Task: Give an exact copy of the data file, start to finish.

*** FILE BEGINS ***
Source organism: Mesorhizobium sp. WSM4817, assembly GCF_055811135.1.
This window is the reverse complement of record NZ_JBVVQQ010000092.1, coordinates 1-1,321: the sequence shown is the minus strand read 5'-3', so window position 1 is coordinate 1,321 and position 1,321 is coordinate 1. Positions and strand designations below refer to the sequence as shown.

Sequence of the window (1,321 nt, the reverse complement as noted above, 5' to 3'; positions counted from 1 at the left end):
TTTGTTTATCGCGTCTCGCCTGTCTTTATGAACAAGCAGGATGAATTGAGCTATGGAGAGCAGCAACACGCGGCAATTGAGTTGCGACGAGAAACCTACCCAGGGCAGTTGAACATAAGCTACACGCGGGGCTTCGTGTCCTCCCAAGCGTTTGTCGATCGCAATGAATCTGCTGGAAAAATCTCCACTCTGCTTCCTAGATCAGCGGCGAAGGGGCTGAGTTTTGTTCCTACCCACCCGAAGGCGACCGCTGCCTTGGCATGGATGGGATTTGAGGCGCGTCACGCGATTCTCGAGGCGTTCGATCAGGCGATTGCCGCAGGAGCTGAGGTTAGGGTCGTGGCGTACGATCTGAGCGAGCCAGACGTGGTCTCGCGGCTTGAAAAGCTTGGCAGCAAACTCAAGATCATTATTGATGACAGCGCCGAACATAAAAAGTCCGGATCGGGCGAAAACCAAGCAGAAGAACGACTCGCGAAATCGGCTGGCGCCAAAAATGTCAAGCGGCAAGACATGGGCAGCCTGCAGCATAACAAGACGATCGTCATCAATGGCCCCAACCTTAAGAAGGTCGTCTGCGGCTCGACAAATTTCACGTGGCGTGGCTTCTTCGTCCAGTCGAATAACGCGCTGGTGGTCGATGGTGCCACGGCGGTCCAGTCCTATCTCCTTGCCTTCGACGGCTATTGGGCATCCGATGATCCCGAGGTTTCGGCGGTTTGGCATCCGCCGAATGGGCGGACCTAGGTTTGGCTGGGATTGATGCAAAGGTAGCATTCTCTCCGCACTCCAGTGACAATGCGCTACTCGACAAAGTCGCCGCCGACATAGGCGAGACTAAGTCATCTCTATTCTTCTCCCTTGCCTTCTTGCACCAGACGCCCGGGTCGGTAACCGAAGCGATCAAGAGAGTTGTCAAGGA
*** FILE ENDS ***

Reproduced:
Source organism: Mesorhizobium sp. WSM4817, assembly GCF_055811135.1.
This window is the reverse complement of record NZ_JBVVQQ010000092.1, coordinates 1-1,321: the sequence shown is the minus strand read 5'-3', so window position 1 is coordinate 1,321 and position 1,321 is coordinate 1. Positions and strand designations below refer to the sequence as shown.

Sequence of the window (1,321 nt, the reverse complement as noted above, 5' to 3'; positions counted from 1 at the left end):
TTTGTTTATCGCGTCTCGCCTGTCTTTATGAACAAGCAGGATGAATTGAGCTATGGAGAGCAGCAACACGCGGCAATTGAGTTGCGACGAGAAACCTACCCAGGGCAGTTGAACATAAGCTACACGCGGGGCTTCGTGTCCTCCCAAGCGTTTGTCGATCGCAATGAATCTGCTGGAAAAATCTCCACTCTGCTTCCTAGATCAGCGGCGAAGGGGCTGAGTTTTGTTCCTACCCACCCGAAGGCGACCGCTGCCTTGGCATGGATGGGATTTGAGGCGCGTCACGCGATTCTCGAGGCGTTCGATCAGGCGATTGCCGCAGGAGCTGAGGTTAGGGTCGTGGCGTACGATCTGAGCGAGCCAGACGTGGTCTCGCGGCTTGAAAAGCTTGGCAGCAAACTCAAGATCATTATTGATGACAGCGCCGAACATAAAAAGTCCGGATCGGGCGAAAACCAAGCAGAAGAACGACTCGCGAAATCGGCTGGCGCCAAAAATGTCAAGCGGCAAGACATGGGCAGCCTGCAGCATAACAAGACGATCGTCATCAATGGCCCCAACCTTAAGAAGGTCGTCTGCGGCTCGACAAATTTCACGTGGCGTGGCTTCTTCGTCCAGTCGAATAACGCGCTGGTGGTCGATGGTGCCACGGCGGTCCAGTCCTATCTCCTTGCCTTCGACGGCTATTGGGCATCCGATGATCCCGAGGTTTCGGCGGTTTGGCATCCGCCGAATGGGCGGACCTAGGTTTGGCTGGGATTGATGCAAAGGTAGCATTCTCTCCGCACTCCAGTGACAATGCGCTACTCGACAAAGTCGCCGCCGACATAGGCGAGACTAAGTCATCTCTATTCTTCTCCCTTGCCTTCTTGCACCAGACGCCCGGGTCGGTAACCGAAGCGATCAAGAGAGTTGTCAAGGA